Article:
In and around the Himalayan foothills, small culturally distinct societies - some now Chinese ethnic minorities (Naxi and Mosuo among others) - share a complex history of contact with different societies, especially with the Han, the Mongol, the Tibetan, and the Hill Peoples in Indochina and India. Many of these societies share unilineal descent or bilineal descent patterns that can be traced into ancient history. Several of them are or used to be matrilineal, including the Mosuo, who not only practice matrilineality but who promote non-marriage customs.
There are many gaps in the ethnographic records, as well as a fragmentation of information that blurs our understanding of these cultures. For Volume 2, Issue I of Matrix: a Journal for Matricultural Studies, we invite contributions from scholars (ethnologists, historians, anthropologists, and linguists, among others) who have worked with these societies. The goal is to develop a synthesis between social structures and worldview, including religions, cosmologies and views of the environment.
Potential topics for this issue of Matrix include both aspects of cultural systems in the past and their present fate in contemporary East Asian states. Possibilities include but are not limited to the following:
- the articulation between matrilines and subsistence patterns
- the link between ritual life and matrilines
- the role of the brother / sister relationship in social and ritual life
- linguistic markers and support of matriculturality
- ethnographic or ethnohistorical accounts
- Buddhism and matriculture
- Bon traditions and matrilineality
- economic development and matriculture
Please forward an abstract of 300 words (max) to email@example.com (subject line: Matrix Vol.2, Iss. I) before 16 August 2019.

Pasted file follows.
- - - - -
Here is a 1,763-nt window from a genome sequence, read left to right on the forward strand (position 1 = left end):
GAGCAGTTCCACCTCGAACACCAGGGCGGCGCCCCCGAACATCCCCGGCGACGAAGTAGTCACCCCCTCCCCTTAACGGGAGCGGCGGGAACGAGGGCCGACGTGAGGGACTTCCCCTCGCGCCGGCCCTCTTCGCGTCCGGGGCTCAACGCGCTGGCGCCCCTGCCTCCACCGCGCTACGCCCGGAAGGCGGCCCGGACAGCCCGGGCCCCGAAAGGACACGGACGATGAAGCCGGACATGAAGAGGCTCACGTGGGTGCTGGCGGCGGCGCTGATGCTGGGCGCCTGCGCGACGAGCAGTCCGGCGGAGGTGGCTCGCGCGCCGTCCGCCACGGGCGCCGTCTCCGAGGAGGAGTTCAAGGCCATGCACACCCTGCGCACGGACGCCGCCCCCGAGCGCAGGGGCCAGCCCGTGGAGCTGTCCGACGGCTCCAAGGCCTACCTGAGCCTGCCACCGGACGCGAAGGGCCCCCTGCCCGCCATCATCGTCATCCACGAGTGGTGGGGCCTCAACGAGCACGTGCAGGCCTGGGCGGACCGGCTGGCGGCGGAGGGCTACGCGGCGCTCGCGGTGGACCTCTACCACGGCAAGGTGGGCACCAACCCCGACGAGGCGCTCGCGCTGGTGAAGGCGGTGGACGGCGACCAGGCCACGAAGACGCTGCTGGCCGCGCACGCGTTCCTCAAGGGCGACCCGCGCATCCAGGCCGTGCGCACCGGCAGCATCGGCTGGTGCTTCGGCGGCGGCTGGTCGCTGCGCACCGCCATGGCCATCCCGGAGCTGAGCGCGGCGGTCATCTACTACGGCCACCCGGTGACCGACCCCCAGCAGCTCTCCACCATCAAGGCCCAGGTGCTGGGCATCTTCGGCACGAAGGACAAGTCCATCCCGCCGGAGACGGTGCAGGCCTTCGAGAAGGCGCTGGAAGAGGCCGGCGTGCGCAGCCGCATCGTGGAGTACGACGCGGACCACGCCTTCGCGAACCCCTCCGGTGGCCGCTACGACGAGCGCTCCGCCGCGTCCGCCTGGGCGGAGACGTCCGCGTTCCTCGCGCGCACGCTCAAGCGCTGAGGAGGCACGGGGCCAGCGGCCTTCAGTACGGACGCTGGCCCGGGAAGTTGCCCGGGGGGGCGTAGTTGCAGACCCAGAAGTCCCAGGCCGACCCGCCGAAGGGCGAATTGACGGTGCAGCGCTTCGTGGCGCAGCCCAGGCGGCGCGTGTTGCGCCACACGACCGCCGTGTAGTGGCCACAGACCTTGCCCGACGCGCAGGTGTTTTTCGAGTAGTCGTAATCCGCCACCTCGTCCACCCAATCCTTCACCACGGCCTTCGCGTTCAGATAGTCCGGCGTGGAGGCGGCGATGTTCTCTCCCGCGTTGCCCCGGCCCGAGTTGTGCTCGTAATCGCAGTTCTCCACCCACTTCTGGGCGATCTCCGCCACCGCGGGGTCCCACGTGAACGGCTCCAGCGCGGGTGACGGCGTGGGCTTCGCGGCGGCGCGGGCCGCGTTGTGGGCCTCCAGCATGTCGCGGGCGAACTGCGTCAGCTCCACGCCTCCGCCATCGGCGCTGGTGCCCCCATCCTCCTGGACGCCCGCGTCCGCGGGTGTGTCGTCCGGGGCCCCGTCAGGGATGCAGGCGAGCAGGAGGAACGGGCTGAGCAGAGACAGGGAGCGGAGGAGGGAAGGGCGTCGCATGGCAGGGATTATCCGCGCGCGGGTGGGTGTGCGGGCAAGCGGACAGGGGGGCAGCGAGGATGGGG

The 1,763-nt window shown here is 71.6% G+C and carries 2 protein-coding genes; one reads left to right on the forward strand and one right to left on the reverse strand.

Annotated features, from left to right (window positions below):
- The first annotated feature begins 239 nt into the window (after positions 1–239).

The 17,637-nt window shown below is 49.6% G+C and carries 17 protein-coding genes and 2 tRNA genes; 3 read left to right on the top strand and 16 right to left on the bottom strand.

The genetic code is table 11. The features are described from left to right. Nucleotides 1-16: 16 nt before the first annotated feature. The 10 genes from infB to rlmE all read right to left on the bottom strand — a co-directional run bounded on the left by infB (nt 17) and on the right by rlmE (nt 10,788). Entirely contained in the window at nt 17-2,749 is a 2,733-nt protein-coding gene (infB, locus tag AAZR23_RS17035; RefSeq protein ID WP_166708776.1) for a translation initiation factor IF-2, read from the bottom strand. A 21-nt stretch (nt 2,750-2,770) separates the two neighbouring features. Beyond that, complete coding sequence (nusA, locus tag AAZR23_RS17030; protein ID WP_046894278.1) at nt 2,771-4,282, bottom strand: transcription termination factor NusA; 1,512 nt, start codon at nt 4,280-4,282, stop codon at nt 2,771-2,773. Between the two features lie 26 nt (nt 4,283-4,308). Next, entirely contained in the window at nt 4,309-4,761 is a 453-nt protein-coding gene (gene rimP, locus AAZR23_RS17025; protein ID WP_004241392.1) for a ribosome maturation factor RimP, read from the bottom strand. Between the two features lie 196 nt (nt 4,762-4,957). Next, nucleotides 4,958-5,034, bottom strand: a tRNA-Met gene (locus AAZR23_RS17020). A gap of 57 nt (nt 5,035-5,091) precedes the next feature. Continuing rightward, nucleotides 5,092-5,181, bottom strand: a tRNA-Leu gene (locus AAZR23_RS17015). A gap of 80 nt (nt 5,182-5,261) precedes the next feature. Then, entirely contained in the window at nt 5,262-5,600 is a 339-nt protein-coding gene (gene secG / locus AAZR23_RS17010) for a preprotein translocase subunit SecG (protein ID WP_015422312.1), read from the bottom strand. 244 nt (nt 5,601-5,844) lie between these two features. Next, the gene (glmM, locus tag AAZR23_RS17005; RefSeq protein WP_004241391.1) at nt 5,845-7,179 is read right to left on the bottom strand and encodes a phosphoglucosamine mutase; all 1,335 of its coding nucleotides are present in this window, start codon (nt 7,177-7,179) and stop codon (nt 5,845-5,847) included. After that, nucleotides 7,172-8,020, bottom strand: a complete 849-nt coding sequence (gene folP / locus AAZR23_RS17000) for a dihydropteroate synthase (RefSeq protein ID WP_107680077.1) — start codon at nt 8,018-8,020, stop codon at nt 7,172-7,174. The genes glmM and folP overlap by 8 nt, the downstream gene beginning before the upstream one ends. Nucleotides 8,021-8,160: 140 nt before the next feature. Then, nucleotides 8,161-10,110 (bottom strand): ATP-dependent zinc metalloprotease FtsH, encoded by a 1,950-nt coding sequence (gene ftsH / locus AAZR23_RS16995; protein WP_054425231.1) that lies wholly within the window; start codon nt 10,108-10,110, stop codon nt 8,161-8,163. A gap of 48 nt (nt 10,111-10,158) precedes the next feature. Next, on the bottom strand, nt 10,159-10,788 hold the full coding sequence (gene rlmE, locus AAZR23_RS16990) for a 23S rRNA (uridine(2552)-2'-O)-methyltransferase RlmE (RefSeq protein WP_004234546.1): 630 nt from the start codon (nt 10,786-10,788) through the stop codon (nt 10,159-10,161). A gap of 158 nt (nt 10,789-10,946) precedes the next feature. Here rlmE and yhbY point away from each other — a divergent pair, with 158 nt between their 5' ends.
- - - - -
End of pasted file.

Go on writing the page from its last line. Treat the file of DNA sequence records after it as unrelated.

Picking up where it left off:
Matrix: a Journal for Matricultural Studies is an open access, peer-reviewed and refereed scholarly journal published by the International Network for Training, Education, and Research on Culture (Network on Culture), Canada. Matrix is published online on a biannual basis.
For many years, scholarship has explored the expression and role of women in culture from various perspectives such as kinship, economics, ritual, etc., but so far, the idea of approaching culture as a whole, taking the female world as primary, as a cultural system in Geertz' classical sense of the term - a matriculture - has gone unnoticed. Some cultures have a weakly defined matricultural system; others have strong matricultural systems with various ramifications that may include but are not limited to, matrilineal kinship, matrilocality, matriarchal governance features - all of which have serious consequences relative to the socio-cultural status of women, men, children, and the entire community of humans, animals, and the environment.
The main objective of Matrix is to provide a forum for those who are working from this theoretical stance. We encourage submissions from scholars from around the world who are ready to take a new look at the ways in which people - women and men, historically and currently - have organized themseves into meaningful relationships; the myths, customs, and laws which support these relationships; and the ways in which researchers have documented and perhaps mis-labeled the matricultures they encounter.